The great promise of cell phone networks is easier, cheaper, more direct communication between more people. There’s no way to tell, once people have a new, easier means of coordination, the kinds of activities people will then use it for. A recent study looks at violent conflict facilitated by the spread of cell phone communication, and concludes “the availability of cell phone coverage significantly and substantially increases the probability of violent conflict.”
The study appears in the print edition of this month’s the American Political Science Review, and it makes a bold claim. The authors, Jan H. Pierskalla of German Institute of Global and Area Studies and Florian M. Hollenbach of Duke University, narrowed their focus to conflicts and cell phone use in Africa. Africa offered an ideal juxtaposition of circumstances: a rapidly expanding cell phone network that connects areas previously not reached by any form of long-distance communication and ongoing civil conflicts.
To plot the conflict, the authors first used a map that divides the continent into squares approximately 21 miles by 21 miles. They then ignored all squares where there wasn’t any violence in 2008, leaving only 3.3 percent left. Accounting for other factors, such as proximity to a border or capitol (either of which can increase conflict) and terrain (such as mountains or jungle favored by insurgents and guerrillas), the researchers plotted increases in cell phone coverage from a baseline of coverage in 2007.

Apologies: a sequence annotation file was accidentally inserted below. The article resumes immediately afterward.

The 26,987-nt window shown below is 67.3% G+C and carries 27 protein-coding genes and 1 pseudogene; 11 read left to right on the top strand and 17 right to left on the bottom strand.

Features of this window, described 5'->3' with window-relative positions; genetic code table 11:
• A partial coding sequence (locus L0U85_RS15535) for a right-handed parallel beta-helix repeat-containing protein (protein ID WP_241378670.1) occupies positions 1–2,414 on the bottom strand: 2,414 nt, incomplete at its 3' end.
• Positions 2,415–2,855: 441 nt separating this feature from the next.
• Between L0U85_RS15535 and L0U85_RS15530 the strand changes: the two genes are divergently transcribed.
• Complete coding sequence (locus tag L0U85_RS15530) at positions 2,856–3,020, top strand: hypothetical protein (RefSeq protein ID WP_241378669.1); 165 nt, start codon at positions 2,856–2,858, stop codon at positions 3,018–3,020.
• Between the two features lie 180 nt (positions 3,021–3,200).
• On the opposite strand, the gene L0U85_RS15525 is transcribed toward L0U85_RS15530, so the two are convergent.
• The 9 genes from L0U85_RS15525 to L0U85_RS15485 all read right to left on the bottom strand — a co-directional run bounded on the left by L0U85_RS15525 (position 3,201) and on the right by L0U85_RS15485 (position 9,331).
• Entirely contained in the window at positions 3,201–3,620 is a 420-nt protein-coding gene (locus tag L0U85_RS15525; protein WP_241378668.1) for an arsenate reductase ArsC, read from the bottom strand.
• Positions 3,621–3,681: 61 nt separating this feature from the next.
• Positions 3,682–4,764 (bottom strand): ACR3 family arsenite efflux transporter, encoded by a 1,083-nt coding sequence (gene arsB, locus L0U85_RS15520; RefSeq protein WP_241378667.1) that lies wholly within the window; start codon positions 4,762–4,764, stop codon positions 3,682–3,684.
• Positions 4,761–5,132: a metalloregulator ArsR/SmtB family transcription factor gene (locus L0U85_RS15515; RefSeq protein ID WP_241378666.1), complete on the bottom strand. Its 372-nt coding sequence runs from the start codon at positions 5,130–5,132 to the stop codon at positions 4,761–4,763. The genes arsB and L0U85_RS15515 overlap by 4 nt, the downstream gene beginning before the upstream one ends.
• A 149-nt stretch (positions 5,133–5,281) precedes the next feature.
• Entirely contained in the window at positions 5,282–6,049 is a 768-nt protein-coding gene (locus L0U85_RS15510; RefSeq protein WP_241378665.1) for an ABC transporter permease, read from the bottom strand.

Thus, holding everything constant and extending cell phone coverage to a grid cell is estimated to increase the probability of a conﬂict event occurring by 50% for the standard logit model and up to nearly 300% for the ﬁxed effects model.
Compared to the baseline probability with no cell phone coverage, areas with cell phones are much more likely to experience violent events.
There are reasons to be skeptical. First, the study cannot prove a causal relationship. The researchers themselves acknowledge this, writing:
Our results only imply an association at the aggregate level of the spatial unit and do not reveal the exact causal mechanism in operation or the role of individual-level behavior.
Also, there is an unclear relationship between documenting and coordinating violence. Writing at The Smoke-Filled Room, political scientist Chris Clary argues that the the same data used to claim cell phone coverage increases the probability of violence could be used to say that cell phones enable better reporting on violence–something the researchers didn’t adequately control for. It’s likely that the truth lies somewhere between great incidents of violence and greater reporting.